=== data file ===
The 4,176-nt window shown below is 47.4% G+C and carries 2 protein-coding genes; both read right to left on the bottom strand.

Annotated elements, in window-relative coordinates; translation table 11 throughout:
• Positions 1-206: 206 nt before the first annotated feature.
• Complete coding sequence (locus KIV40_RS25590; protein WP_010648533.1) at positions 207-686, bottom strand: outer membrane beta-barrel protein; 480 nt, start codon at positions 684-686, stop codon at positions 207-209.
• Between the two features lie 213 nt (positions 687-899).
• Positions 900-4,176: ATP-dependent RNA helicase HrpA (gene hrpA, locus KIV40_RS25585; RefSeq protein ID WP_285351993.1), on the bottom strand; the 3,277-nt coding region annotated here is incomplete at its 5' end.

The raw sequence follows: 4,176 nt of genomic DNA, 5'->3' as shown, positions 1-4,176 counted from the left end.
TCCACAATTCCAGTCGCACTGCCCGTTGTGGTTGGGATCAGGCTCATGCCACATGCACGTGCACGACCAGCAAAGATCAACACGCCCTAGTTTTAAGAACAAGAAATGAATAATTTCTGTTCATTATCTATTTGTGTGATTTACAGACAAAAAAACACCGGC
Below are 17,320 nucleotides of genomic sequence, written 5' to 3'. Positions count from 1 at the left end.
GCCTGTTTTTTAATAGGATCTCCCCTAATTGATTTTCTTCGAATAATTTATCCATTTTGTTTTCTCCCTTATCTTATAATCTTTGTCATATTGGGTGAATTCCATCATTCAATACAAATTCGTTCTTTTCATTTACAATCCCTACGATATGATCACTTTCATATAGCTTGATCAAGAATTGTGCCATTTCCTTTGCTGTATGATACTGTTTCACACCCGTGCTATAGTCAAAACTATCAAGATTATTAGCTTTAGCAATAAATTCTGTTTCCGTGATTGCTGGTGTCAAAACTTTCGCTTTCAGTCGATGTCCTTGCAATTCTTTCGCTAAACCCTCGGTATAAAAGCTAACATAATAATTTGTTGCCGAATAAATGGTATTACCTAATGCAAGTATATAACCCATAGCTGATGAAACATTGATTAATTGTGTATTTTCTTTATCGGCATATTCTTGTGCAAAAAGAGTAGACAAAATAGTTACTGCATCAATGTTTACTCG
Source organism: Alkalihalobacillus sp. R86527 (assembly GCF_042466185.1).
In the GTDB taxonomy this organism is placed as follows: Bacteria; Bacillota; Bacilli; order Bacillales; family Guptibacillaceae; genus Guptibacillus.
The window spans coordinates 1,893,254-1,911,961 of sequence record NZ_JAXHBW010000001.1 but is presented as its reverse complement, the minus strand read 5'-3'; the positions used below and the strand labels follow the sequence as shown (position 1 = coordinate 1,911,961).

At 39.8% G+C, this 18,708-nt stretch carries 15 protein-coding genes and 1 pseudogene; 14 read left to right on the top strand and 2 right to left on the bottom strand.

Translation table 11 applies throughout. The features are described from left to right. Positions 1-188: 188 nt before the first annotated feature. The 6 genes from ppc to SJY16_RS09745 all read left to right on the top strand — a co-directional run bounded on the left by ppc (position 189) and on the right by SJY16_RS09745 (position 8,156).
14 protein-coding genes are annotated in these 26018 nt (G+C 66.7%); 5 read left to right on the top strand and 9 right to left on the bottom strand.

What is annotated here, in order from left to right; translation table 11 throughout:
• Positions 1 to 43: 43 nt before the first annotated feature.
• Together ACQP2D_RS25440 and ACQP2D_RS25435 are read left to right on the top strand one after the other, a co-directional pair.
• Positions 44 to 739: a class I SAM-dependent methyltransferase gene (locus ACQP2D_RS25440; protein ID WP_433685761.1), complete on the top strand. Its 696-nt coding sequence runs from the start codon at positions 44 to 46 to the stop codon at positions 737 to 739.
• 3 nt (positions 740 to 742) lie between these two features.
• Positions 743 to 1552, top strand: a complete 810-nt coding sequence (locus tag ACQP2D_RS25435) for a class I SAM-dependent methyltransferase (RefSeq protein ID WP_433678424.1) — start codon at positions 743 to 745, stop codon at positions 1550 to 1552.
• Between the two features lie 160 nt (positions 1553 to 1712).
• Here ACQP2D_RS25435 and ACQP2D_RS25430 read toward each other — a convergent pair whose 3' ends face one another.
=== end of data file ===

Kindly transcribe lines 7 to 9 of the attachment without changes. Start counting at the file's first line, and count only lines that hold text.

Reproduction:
The raw sequence follows: 4,176 nt of genomic DNA, 5'->3' as shown, positions 1-4,176 counted from the left end.
TCCACAATTCCAGTCGCACTGCCCGTTGTGGTTGGGATCAGGCTCATGCCACATGCACGTGCACGACCAGCAAAGATCAACACGCCCTAGTTTTAAGAACAAGAAATGAATAATTTCTGTTCATTATCTATTTGTGTGATTTACAGACAAAAAAACACCGGC
Below are 17,320 nucleotides of genomic sequence, written 5' to 3'. Positions count from 1 at the left end.